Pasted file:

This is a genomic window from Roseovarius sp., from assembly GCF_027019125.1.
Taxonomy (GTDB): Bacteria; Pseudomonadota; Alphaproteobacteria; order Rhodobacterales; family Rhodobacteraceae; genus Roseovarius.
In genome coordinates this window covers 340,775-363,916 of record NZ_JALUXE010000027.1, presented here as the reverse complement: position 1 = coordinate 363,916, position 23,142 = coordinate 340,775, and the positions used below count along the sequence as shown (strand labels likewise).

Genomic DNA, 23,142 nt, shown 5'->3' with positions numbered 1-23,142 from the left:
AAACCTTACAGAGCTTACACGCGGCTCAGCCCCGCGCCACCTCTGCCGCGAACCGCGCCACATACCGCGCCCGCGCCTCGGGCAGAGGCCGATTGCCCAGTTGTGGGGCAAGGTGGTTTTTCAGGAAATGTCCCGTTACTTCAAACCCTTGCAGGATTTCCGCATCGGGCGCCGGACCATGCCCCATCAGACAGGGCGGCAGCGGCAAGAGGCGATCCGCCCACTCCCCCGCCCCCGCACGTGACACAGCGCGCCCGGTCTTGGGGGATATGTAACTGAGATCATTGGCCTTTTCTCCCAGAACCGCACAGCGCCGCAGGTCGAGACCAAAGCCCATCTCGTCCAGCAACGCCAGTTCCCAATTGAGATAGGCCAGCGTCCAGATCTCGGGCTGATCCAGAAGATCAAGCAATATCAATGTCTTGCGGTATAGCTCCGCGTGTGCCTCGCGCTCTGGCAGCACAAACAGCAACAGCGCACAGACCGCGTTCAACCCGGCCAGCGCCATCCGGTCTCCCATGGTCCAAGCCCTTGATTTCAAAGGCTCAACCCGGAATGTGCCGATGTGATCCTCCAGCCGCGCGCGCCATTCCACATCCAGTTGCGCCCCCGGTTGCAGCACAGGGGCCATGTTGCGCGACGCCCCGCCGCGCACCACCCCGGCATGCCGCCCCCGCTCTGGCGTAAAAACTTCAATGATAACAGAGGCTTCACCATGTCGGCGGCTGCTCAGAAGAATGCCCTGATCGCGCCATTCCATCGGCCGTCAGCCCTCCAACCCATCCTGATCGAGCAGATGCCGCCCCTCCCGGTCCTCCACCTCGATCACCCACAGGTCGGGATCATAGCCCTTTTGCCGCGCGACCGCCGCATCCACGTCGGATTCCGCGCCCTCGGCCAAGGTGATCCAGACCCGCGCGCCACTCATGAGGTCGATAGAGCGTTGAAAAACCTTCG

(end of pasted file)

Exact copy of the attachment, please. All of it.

This is a genomic window from Roseovarius sp., from assembly GCF_027019125.1.
Taxonomy (GTDB): Bacteria; Pseudomonadota; Alphaproteobacteria; order Rhodobacterales; family Rhodobacteraceae; genus Roseovarius.
In genome coordinates this window covers 340,775-363,916 of record NZ_JALUXE010000027.1, presented here as the reverse complement: position 1 = coordinate 363,916, position 23,142 = coordinate 340,775, and the positions used below count along the sequence as shown (strand labels likewise).

Genomic DNA, 23,142 nt, shown 5'->3' with positions numbered 1-23,142 from the left:
AAACCTTACAGAGCTTACACGCGGCTCAGCCCCGCGCCACCTCTGCCGCGAACCGCGCCACATACCGCGCCCGCGCCTCGGGCAGAGGCCGATTGCCCAGTTGTGGGGCAAGGTGGTTTTTCAGGAAATGTCCCGTTACTTCAAACCCTTGCAGGATTTCCGCATCGGGCGCCGGACCATGCCCCATCAGACAGGGCGGCAGCGGCAAGAGGCGATCCGCCCACTCCCCCGCCCCCGCACGTGACACAGCGCGCCCGGTCTTGGGGGATATGTAACTGAGATCATTGGCCTTTTCTCCCAGAACCGCACAGCGCCGCAGGTCGAGACCAAAGCCCATCTCGTCCAGCAACGCCAGTTCCCAATTGAGATAGGCCAGCGTCCAGATCTCGGGCTGATCCAGAAGATCAAGCAATATCAATGTCTTGCGGTATAGCTCCGCGTGTGCCTCGCGCTCTGGCAGCACAAACAGCAACAGCGCACAGACCGCGTTCAACCCGGCCAGCGCCATCCGGTCTCCCATGGTCCAAGCCCTTGATTTCAAAGGCTCAACCCGGAATGTGCCGATGTGATCCTCCAGCCGCGCGCGCCATTCCACATCCAGTTGCGCCCCCGGTTGCAGCACAGGGGCCATGTTGCGCGACGCCCCGCCGCGCACCACCCCGGCATGCCGCCCCCGCTCTGGCGTAAAAACTTCAATGATAACAGAGGCTTCACCATGTCGGCGGCTGCTCAGAAGAATGCCCTGATCGCGCCATTCCATCGGCCGTCAGCCCTCCAACCCATCCTGATCGAGCAGATGCCGCCCCTCCCGGTCCTCCACCTCGATCACCCACAGGTCGGGATCATAGCCCTTTTGCCGCGCGACCGCCGCATCCACGTCGGATTCCGCGCCCTCGGCCAAGGTGATCCAGACCCGCGCGCCACTCATGAGGTCGATAGAGCGTTGAAAAACCTTCG